Professor Ian Watt gave an overview of how patients can ensire that clinicians deliver safe patient care – by making sure that the treatment is appropriate for them, that the treatment is as planned and in accordance with the appropriate protocol, and identifying how the health system can be made safer.

 

Dr Ken Catchpole shared his line of enquiry in operating theatres and elsewhere in healthcare. And he has four key questions. Is the healthcare team’s approach consistent with achieving high standards of care. Is what they are doing acceptable for Ken and his family. Does what the team are doing have to be like this. Is this the best it can be? Simple questions, revealing answers.

 

And Professor Mary Dixon-Woods outlined six rules for governance in operating theatres. The organisation is geared to promote patient safety. Protocols are deployed appropriately and everyone serves their spirit. Optimum communication. Minimal distraction and interruption. Effective authority and accountability. Reporting patient safety incidents.

 

Professor Justin Waring is in the process of summarising the outputs from the PSRP under the broad headings of the nature of patient safety, sources of risk and safety, and identifying the future direction for research.

 

And Martin Fletcher was the final speaker, talking about the science of safety. The NPSA Chief Executive sees the patient safety research agenda developing by networking the researchers, funding more PhD students and running another UK patient safety research conference.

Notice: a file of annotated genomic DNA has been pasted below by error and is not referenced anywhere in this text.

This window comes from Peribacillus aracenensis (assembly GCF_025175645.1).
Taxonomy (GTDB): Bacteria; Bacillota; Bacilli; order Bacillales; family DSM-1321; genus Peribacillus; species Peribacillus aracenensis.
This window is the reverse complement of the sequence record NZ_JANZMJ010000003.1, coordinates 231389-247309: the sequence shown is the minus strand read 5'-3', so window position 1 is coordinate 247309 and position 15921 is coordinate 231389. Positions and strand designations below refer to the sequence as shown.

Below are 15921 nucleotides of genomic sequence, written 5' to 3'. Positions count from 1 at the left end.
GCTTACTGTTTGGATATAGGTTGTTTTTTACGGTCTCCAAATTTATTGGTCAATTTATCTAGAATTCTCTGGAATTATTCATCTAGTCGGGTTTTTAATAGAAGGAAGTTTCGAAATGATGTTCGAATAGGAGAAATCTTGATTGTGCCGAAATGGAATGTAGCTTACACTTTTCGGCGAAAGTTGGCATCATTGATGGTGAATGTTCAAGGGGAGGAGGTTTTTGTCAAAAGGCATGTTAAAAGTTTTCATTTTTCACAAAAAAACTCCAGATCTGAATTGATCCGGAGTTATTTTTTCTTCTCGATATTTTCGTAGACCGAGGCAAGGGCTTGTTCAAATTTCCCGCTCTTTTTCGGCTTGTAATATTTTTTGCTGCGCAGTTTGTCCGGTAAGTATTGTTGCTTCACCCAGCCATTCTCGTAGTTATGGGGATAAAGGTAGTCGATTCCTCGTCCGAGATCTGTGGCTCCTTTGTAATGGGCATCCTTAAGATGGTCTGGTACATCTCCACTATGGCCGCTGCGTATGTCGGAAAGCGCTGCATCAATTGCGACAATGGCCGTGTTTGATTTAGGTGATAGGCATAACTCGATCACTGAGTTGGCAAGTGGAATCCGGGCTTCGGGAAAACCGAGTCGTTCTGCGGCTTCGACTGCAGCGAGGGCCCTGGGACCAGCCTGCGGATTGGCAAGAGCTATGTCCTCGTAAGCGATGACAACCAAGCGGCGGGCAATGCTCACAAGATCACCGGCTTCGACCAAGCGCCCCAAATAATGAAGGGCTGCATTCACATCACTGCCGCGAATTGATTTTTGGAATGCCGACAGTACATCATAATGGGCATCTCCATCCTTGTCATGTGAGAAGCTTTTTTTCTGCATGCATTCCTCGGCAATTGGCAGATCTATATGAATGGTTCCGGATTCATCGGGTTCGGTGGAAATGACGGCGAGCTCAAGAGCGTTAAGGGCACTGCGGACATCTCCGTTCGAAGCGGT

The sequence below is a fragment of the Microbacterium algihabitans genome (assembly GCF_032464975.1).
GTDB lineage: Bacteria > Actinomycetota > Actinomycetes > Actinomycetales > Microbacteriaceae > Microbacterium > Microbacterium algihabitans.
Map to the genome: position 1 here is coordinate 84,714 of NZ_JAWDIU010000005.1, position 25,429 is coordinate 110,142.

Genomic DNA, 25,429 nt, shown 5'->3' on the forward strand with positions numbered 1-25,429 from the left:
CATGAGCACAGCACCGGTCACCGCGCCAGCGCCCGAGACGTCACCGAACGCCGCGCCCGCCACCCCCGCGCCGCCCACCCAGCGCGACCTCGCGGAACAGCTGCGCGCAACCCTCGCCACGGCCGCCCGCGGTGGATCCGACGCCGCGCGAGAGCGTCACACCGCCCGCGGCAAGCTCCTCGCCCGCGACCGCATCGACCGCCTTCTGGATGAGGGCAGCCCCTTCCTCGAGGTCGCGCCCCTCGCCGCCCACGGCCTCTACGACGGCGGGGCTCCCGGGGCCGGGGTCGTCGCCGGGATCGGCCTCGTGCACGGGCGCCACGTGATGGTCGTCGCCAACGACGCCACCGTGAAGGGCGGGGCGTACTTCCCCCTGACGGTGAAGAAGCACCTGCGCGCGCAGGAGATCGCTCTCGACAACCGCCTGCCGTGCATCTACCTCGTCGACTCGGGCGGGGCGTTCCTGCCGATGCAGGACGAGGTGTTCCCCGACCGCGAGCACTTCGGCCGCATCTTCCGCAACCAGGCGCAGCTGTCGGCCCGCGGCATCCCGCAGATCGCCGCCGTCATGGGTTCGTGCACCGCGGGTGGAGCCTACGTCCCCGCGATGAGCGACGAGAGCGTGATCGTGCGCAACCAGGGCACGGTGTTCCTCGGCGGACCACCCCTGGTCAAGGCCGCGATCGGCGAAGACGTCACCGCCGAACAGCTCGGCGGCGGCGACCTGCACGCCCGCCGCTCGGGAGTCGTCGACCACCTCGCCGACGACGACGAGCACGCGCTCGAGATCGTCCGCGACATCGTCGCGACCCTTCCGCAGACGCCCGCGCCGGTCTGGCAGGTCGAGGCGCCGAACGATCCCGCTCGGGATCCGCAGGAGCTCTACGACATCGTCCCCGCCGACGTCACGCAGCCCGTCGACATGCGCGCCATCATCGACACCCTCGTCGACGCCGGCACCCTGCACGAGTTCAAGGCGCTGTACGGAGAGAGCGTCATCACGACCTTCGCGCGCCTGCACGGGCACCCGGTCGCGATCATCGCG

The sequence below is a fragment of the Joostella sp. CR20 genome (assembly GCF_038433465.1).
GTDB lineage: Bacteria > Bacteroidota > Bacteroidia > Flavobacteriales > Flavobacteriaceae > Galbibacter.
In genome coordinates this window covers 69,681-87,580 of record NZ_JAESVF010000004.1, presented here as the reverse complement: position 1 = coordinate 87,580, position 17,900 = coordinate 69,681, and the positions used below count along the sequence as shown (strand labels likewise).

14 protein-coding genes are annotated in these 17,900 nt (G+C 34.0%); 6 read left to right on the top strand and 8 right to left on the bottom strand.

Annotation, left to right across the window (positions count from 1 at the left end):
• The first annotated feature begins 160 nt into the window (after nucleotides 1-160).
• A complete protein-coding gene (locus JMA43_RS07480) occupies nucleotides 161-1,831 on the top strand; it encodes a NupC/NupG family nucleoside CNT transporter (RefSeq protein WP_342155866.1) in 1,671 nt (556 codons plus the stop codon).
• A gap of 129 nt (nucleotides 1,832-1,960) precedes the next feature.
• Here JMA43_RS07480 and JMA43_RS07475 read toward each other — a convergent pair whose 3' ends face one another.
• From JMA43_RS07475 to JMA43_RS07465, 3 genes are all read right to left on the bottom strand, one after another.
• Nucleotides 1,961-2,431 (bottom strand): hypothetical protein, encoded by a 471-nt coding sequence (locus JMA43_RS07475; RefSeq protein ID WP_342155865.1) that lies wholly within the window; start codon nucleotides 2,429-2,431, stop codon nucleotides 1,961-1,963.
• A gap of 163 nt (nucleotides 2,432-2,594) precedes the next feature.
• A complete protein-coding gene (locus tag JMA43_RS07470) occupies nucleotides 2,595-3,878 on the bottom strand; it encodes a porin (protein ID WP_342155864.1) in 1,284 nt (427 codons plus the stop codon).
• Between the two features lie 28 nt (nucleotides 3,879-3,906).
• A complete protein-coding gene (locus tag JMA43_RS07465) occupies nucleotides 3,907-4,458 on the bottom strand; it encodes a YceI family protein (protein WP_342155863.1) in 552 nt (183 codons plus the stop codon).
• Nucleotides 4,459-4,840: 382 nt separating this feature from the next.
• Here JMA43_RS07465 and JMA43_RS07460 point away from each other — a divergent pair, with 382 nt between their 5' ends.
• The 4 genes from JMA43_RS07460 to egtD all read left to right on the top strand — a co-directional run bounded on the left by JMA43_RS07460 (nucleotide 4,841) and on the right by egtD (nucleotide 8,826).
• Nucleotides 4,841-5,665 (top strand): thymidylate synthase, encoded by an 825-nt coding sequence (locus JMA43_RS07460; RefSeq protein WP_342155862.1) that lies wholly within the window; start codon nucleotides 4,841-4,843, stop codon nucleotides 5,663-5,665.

Some of the many highlights for me were hearing about the science of safety, Ken Catchpole’s approach to enquiry in patient safety, how patients can be more assertive, updating the curricula, design of hospitals and non-luer spinal connectors, prospective analysis, competency based training in naso-gastric tubes and handwashing, observing hand hygiene, the benefits and weaknesses of focusing on improving culture and CHUMS.

 

With many thanks to Sir Liam Donaldson, Professor Lilford, the PSRP team and all of the researchers for making this fantastic conference a reality.

 

This entry was posted on 12/02/2009 at 07:11 pm and is filed under NHS, Safety, Patrick Keady, Public Health, Governance, Recommended, Personal Development, Health and, Patient, Legislation, Strategy. You can follow any responses to this entry through the RSS 2.0 feed. You can leave a response or trackback from your own site.